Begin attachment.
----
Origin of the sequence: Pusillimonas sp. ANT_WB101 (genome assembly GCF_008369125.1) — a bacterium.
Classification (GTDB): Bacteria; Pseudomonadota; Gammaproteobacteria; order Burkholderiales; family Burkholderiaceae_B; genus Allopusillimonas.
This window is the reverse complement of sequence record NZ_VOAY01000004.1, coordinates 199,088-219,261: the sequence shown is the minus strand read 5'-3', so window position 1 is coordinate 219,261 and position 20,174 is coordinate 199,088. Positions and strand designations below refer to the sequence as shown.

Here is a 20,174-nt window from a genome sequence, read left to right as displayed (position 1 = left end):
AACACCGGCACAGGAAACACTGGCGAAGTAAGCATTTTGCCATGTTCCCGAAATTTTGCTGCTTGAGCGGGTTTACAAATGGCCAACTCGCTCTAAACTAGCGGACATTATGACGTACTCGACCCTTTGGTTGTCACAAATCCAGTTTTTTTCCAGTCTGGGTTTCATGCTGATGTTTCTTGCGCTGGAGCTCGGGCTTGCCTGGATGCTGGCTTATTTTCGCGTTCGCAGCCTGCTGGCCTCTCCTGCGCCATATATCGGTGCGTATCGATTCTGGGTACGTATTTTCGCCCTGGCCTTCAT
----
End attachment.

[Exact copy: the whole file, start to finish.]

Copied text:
Origin of the sequence: Pusillimonas sp. ANT_WB101 (genome assembly GCF_008369125.1) — a bacterium.
Classification (GTDB): Bacteria; Pseudomonadota; Gammaproteobacteria; order Burkholderiales; family Burkholderiaceae_B; genus Allopusillimonas.
This window is the reverse complement of sequence record NZ_VOAY01000004.1, coordinates 199,088-219,261: the sequence shown is the minus strand read 5'-3', so window position 1 is coordinate 219,261 and position 20,174 is coordinate 199,088. Positions and strand designations below refer to the sequence as shown.

Here is a 20,174-nt window from a genome sequence, read left to right as displayed (position 1 = left end):
AACACCGGCACAGGAAACACTGGCGAAGTAAGCATTTTGCCATGTTCCCGAAATTTTGCTGCTTGAGCGGGTTTACAAATGGCCAACTCGCTCTAAACTAGCGGACATTATGACGTACTCGACCCTTTGGTTGTCACAAATCCAGTTTTTTTCCAGTCTGGGTTTCATGCTGATGTTTCTTGCGCTGGAGCTCGGGCTTGCCTGGATGCTGGCTTATTTTCGCGTTCGCAGCCTGCTGGCCTCTCCTGCGCCATATATCGGTGCGTATCGATTCTGGGTACGTATTTTCGCCCTGGCCTTCAT